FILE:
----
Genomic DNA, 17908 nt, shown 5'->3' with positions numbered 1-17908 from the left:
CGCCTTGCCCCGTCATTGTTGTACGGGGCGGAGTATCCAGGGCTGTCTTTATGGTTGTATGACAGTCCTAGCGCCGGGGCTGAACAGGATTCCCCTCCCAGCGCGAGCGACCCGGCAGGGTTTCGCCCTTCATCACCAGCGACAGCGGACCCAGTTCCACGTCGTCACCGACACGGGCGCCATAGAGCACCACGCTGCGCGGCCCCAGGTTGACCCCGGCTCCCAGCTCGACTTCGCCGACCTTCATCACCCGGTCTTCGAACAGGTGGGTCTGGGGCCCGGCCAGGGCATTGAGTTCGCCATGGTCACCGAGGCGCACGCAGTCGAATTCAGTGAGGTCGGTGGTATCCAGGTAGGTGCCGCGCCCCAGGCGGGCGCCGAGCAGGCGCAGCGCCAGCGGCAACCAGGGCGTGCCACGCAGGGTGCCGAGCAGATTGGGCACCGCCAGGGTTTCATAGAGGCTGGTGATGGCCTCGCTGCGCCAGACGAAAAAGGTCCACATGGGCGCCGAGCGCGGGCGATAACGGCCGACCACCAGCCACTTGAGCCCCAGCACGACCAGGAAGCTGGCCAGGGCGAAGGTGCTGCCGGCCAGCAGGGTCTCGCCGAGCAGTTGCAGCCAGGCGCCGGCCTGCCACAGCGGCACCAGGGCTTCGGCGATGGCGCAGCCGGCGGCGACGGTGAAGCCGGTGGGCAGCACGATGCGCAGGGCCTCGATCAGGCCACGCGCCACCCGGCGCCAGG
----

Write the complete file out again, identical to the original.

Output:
Genomic DNA, 17908 nt, shown 5'->3' with positions numbered 1-17908 from the left:
CGCCTTGCCCCGTCATTGTTGTACGGGGCGGAGTATCCAGGGCTGTCTTTATGGTTGTATGACAGTCCTAGCGCCGGGGCTGAACAGGATTCCCCTCCCAGCGCGAGCGACCCGGCAGGGTTTCGCCCTTCATCACCAGCGACAGCGGACCCAGTTCCACGTCGTCACCGACACGGGCGCCATAGAGCACCACGCTGCGCGGCCCCAGGTTGACCCCGGCTCCCAGCTCGACTTCGCCGACCTTCATCACCCGGTCTTCGAACAGGTGGGTCTGGGGCCCGGCCAGGGCATTGAGTTCGCCATGGTCACCGAGGCGCACGCAGTCGAATTCAGTGAGGTCGGTGGTATCCAGGTAGGTGCCGCGCCCCAGGCGGGCGCCGAGCAGGCGCAGCGCCAGCGGCAACCAGGGCGTGCCACGCAGGGTGCCGAGCAGATTGGGCACCGCCAGGGTTTCATAGAGGCTGGTGATGGCCTCGCTGCGCCAGACGAAAAAGGTCCACATGGGCGCCGAGCGCGGGCGATAACGGCCGACCACCAGCCACTTGAGCCCCAGCACGACCAGGAAGCTGGCCAGGGCGAAGGTGCTGCCGGCCAGCAGGGTCTCGCCGAGCAGTTGCAGCCAGGCGCCGGCCTGCCACAGCGGCACCAGGGCTTCGGCGATGGCGCAGCCGGCGGCGACGGTGAAGCCGGTGGGCAGCACGATGCGCAGGGCCTCGATCAGGCCACGCGCCACCCGGCGCCAGG